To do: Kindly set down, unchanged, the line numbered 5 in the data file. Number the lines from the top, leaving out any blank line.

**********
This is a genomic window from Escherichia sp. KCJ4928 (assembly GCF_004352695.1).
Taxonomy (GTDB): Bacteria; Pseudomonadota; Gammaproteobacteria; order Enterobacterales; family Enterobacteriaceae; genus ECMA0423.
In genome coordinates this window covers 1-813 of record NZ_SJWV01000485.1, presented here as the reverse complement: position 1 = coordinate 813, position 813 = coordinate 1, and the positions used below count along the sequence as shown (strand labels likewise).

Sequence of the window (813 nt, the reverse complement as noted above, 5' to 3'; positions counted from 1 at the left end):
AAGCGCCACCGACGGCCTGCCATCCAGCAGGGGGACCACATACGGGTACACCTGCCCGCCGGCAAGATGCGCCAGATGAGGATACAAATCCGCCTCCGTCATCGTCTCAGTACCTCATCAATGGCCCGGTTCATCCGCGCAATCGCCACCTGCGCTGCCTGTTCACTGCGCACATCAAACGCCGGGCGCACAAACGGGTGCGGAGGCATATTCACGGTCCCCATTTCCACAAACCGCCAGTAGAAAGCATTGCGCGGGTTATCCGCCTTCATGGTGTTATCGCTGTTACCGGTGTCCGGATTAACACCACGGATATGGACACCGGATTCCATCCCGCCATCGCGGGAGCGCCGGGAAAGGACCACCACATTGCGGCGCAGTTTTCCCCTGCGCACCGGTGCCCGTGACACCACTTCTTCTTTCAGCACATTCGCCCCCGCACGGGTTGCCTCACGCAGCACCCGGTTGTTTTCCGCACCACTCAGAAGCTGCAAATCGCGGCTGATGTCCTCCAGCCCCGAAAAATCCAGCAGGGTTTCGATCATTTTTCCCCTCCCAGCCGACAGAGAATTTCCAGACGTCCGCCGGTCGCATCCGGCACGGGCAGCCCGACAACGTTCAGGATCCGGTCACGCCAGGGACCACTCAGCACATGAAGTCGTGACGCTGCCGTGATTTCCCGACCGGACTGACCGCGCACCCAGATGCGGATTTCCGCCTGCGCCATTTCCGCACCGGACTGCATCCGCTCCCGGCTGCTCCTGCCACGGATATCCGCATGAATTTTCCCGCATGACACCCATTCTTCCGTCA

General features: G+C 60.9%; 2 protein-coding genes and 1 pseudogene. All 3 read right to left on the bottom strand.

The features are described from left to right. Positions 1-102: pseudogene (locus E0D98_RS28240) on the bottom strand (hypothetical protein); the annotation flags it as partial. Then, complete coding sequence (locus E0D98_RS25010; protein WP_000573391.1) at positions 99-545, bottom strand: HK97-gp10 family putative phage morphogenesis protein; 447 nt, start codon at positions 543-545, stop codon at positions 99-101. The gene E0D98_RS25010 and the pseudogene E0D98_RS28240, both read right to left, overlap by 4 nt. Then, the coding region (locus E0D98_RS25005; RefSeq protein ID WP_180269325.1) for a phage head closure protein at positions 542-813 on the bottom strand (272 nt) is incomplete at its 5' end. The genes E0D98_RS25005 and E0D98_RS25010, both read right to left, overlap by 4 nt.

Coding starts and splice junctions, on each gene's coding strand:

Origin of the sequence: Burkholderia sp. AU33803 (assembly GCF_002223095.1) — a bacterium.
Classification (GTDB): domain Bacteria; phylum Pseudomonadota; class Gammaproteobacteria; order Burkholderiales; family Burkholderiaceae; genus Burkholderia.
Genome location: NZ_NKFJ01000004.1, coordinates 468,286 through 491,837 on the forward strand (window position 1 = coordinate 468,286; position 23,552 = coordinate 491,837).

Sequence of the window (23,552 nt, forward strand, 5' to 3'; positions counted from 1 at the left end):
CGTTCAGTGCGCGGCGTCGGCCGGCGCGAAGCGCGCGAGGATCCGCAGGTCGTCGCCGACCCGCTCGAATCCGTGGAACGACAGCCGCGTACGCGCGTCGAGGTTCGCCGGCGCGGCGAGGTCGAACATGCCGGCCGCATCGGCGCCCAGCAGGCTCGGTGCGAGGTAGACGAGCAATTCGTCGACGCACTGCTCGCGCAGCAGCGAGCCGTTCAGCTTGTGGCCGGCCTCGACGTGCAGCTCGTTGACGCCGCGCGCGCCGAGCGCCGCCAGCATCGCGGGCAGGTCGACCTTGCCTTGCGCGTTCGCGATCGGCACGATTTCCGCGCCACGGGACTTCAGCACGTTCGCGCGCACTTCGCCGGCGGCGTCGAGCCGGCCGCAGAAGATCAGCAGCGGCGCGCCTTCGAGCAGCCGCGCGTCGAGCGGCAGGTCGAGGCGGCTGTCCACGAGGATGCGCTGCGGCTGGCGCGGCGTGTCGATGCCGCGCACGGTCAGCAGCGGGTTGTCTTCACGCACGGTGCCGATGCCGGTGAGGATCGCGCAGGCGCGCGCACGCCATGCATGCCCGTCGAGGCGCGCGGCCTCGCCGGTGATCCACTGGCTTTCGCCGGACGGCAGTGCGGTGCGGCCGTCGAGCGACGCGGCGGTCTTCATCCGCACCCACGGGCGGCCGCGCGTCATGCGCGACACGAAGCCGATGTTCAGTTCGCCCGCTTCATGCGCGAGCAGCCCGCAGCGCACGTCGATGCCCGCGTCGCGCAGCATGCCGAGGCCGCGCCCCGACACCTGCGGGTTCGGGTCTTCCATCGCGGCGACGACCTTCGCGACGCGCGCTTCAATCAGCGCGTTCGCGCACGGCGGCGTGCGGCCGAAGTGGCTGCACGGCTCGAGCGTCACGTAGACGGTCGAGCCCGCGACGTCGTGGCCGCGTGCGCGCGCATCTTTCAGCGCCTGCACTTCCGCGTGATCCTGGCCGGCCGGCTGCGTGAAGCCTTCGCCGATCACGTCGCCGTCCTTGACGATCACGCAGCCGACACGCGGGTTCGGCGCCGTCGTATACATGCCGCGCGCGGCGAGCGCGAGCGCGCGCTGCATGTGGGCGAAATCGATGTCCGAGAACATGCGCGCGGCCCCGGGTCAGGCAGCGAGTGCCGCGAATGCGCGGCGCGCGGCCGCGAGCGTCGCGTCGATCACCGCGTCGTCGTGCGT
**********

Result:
AAGCGCCACCGACGGCCTGCCATCCAGCAGGGGGACCACATACGGGTACACCTGCCCGCCGGCAAGATGCGCCAGATGAGGATACAAATCCGCCTCCGTCATCGTCTCAGTACCTCATCAATGGCCCGGTTCATCCGCGCAATCGCCACCTGCGCTGCCTGTTCACTGCGCACATCAAACGCCGGGCGCACAAACGGGTGCGGAGGCATATTCACGGTCCCCATTTCCACAAACCGCCAGTAGAAAGCATTGCGCGGGTTATCCGCCTTCATGGTGTTATCGCTGTTACCGGTGTCCGGATTAACACCACGGATATGGACACCGGATTCCATCCCGCCATCGCGGGAGCGCCGGGAAAGGACCACCACATTGCGGCGCAGTTTTCCCCTGCGCACCGGTGCCCGTGACACCACTTCTTCTTTCAGCACATTCGCCCCCGCACGGGTTGCCTCACGCAGCACCCGGTTGTTTTCCGCACCACTCAGAAGCTGCAAATCGCGGCTGATGTCCTCCAGCCCCGAAAAATCCAGCAGGGTTTCGATCATTTTTCCCCTCCCAGCCGACAGAGAATTTCCAGACGTCCGCCGGTCGCATCCGGCACGGGCAGCCCGACAACGTTCAGGATCCGGTCACGCCAGGGACCACTCAGCACATGAAGTCGTGACGCTGCCGTGATTTCCCGACCGGACTGACCGCGCACCCAGATGCGGATTTCCGCCTGCGCCATTTCCGCACCGGACTGCATCCGCTCCCGGCTGCTCCTGCCACGGATATCCGCATGAATTTTCCCGCATGACACCCATTCTTCCGTCA